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Worried About Bad Reviews? Read This Now!

Worried About Bad Reviews?This blog post contains excerpts from a training I gave a while ago. People loved it and I’m sharing it here on the CEO Warrior blog because it’s such an important topic and I want more people to benefit from it. It’s been edited for size and because our speaking grammar is very different from writing grammar.

Almost every day I hear from service business owners about reviews. You’re sitting there thinking: Man, I worked so hard to serve my customers at the highest level. I appreciate each one and work extremely hard to provide fair value for what we deliver. And then all of a sudden you get that one customer who is upset and leaves a bad review. It’s extremely frustrating, your ego’s hurt, you’re feeling bad. You could have 5,000 great reviews, but then you get one bad review and it’s just heart-wrenching because you work so hard in your business.

So in this blog post, we’re going to get you dialed in on some things to think about with reviews.

Reviews Are A Gift And A Curse

Having lots of reviews allows prospects to feel comfortable hiring you because they know other people have had great service from you.

And today it’s better than ever before because we have social media. But that’s a gift and a curse.

  • The gift is: we never had this, we never had the ability for someone instantly to give us a great review.
  • The curse is: anyone can say anything about you… and some people can say bad things.

But here’s what many service business owners don’t realize, and you need to know this about your customers: I never believe a company that has 100% positive reviews… and neither do you. Anytime I’ve seen a company with 100% perfect reviews, I think it’s made up. Even the greatest brands in the world don’t have 100% reviews. So it’s okay because to have a couple reviews that are not perfect in your world.

Learn To Leverage Your Reviews By Using Them In Your Service Process

When you have lots of great reviews, it’s easy to include in your marketing something like: “Hey check us out. We have 500 Google reviews!” But very few people leverage their reviews beyond that. But you should be leveraging your reviews everywhere: in your inbound calls, your outbound calls, on your direct mail, any magazine advertisement, on your billboard, your radio, your TV.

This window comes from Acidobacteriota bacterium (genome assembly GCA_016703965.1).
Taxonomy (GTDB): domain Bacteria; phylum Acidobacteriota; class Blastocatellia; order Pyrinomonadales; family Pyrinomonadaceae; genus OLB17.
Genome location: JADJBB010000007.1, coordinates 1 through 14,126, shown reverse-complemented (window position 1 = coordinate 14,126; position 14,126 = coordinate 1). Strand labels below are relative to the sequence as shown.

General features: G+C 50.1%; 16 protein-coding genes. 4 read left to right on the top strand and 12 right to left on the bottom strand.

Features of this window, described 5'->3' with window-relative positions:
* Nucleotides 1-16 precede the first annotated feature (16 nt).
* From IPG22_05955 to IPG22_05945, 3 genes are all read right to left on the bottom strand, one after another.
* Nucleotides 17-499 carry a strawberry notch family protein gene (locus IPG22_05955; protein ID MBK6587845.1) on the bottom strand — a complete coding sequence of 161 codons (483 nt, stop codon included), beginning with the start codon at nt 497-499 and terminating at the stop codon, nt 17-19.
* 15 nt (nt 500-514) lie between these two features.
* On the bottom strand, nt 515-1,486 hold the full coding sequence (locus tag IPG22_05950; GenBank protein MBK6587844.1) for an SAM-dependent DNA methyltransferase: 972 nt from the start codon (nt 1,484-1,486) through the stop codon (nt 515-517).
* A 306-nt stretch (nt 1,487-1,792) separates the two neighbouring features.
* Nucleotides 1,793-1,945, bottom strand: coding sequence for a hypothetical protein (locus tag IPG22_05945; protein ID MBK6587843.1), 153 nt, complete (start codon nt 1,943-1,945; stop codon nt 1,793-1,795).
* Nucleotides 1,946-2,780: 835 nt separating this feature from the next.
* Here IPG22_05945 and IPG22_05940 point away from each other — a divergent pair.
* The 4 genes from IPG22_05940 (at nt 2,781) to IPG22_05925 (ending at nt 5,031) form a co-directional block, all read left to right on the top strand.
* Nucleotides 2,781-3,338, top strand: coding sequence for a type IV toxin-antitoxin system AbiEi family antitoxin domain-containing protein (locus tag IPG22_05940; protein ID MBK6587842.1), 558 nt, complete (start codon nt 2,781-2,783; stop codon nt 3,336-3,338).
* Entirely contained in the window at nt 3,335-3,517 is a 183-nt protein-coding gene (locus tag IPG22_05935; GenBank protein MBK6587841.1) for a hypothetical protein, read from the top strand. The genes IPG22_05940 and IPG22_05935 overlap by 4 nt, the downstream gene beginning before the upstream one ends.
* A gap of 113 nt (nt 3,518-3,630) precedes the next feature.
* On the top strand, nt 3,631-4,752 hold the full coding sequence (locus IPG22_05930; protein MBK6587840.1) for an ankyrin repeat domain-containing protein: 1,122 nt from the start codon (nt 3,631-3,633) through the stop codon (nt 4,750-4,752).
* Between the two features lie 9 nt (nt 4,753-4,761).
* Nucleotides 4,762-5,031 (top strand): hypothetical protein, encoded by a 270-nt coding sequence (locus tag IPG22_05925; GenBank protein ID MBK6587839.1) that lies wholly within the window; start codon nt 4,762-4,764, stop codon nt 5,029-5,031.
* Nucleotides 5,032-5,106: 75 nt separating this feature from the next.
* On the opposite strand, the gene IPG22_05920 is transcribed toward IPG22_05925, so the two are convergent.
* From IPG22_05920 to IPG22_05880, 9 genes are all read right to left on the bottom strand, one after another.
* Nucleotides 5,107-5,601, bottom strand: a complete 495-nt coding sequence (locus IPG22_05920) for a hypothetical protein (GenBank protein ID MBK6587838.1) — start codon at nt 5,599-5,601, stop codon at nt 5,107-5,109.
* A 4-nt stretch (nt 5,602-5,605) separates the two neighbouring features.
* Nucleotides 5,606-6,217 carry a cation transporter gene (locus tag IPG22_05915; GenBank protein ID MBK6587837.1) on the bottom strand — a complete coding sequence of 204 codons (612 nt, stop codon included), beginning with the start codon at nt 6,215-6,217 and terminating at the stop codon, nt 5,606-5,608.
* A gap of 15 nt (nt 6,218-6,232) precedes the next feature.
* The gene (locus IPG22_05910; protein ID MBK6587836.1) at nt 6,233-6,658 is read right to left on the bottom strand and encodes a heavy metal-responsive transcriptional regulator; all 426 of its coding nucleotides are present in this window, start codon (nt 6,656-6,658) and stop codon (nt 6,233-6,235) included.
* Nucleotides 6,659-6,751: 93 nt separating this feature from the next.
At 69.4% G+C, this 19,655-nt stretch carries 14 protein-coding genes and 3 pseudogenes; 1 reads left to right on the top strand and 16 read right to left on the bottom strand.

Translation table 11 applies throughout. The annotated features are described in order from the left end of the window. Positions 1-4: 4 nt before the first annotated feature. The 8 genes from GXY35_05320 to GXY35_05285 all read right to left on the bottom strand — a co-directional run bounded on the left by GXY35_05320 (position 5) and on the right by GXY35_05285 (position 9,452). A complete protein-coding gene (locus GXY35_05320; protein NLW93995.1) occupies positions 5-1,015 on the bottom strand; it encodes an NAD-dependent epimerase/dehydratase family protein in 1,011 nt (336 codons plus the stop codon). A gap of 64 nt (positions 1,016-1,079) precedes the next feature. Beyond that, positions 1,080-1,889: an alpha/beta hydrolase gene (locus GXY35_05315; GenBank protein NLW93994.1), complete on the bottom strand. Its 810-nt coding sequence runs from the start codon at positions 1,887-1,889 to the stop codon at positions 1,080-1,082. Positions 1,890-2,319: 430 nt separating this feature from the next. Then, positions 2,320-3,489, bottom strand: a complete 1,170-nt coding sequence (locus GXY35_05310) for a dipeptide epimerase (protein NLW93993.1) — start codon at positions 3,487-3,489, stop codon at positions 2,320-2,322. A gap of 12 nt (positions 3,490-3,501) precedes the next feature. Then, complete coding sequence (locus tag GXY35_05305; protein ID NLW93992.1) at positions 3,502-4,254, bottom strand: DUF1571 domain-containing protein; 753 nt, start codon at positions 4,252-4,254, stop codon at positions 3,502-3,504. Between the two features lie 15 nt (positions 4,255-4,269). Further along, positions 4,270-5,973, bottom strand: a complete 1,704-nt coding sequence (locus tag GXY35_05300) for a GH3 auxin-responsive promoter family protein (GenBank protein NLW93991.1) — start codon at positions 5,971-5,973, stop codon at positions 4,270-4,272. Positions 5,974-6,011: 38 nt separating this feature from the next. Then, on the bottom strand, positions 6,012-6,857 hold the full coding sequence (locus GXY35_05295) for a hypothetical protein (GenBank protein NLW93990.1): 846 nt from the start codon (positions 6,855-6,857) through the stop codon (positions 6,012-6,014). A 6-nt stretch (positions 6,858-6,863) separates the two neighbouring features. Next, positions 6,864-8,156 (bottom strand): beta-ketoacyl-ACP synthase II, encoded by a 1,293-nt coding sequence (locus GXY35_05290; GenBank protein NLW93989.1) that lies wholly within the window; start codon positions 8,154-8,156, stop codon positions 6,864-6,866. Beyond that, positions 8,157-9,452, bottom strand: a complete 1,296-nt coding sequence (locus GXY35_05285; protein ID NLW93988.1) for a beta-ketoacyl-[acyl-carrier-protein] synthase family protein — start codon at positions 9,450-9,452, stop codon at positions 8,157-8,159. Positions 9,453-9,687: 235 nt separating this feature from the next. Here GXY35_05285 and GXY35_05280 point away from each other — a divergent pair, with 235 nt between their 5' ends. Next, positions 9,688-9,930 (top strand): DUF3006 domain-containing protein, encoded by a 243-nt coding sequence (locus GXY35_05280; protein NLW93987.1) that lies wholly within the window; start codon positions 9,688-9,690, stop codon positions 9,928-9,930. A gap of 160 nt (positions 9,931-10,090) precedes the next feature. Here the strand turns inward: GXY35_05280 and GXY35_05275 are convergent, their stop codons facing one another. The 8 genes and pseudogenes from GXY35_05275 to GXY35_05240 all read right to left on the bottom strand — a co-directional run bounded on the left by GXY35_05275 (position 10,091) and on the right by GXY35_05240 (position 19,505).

But don’t just say “look at our reviews.” Instead, say WHY you are sharing the reviews. For example: “We are so proud of our team, we’re so proud of the owner, we’re so proud of the brand, we’re so proud of our core values. And these have allowed us to reach 500 five-star reviews and we’re extremely proud over that. And we’re going to do the same thing for you, the customer. Our goal is to turn you into a raving fan.”

Or here’s another example when your CSRs are talking to a customer on the phone: “Mr. Jones, thanks for giving us a call. I’m not sure if you had a chance to look at it, but we have over 500 reviews. And the only reason I’m sharing that with you before we get started today is to want to let you know that my number one purpose is to make you a five-star person too. I want to deliver Raving Fan experience and if any time along the way you don’t feel it’s a 5-star experience, please just stop me and let me know so I can get better really quick.” I want them to share the outcome.

Many businesses ask for reviews at the end of their interaction with customers… but they’re not setting them up in the beginning. Start by telling your customers upfront what YOUR expectation is! “We’re going to serve you so well, Mrs. Jones, that you’re going to give us a five-star review.” Set the stage of the expectation.

The 3 R’s Of Dealing With A Negative Review

When you get a negative review—and will likely happen—don’t ignore it or get defensive. Here’s what to do:

Respond. Respond right away to the review.